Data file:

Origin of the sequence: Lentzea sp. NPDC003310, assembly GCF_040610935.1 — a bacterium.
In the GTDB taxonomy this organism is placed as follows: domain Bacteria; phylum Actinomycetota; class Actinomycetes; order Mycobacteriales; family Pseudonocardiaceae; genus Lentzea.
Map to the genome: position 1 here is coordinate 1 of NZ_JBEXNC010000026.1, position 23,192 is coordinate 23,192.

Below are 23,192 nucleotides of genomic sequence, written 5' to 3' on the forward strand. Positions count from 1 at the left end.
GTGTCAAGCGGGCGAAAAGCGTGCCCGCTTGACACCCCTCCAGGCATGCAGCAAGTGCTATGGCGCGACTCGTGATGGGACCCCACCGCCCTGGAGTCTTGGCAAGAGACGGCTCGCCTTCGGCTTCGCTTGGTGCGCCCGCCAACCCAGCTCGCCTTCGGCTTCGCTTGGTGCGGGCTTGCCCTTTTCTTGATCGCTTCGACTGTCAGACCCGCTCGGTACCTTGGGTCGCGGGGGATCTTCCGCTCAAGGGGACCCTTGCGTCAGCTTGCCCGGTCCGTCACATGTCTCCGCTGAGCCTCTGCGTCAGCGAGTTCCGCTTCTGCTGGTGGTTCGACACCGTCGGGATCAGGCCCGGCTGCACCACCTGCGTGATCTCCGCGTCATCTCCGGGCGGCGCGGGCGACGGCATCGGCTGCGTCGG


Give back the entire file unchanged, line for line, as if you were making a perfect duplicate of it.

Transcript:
Origin of the sequence: Lentzea sp. NPDC003310, assembly GCF_040610935.1 — a bacterium.
In the GTDB taxonomy this organism is placed as follows: domain Bacteria; phylum Actinomycetota; class Actinomycetes; order Mycobacteriales; family Pseudonocardiaceae; genus Lentzea.
Map to the genome: position 1 here is coordinate 1 of NZ_JBEXNC010000026.1, position 23,192 is coordinate 23,192.

Below are 23,192 nucleotides of genomic sequence, written 5' to 3' on the forward strand. Positions count from 1 at the left end.
GTGTCAAGCGGGCGAAAAGCGTGCCCGCTTGACACCCCTCCAGGCATGCAGCAAGTGCTATGGCGCGACTCGTGATGGGACCCCACCGCCCTGGAGTCTTGGCAAGAGACGGCTCGCCTTCGGCTTCGCTTGGTGCGCCCGCCAACCCAGCTCGCCTTCGGCTTCGCTTGGTGCGGGCTTGCCCTTTTCTTGATCGCTTCGACTGTCAGACCCGCTCGGTACCTTGGGTCGCGGGGGATCTTCCGCTCAAGGGGACCCTTGCGTCAGCTTGCCCGGTCCGTCACATGTCTCCGCTGAGCCTCTGCGTCAGCGAGTTCCGCTTCTGCTGGTGGTTCGACACCGTCGGGATCAGGCCCGGCTGCACCACCTGCGTGATCTCCGCGTCATCTCCGGGCGGCGCGGGCGACGGCATCGGCTGCGTCGG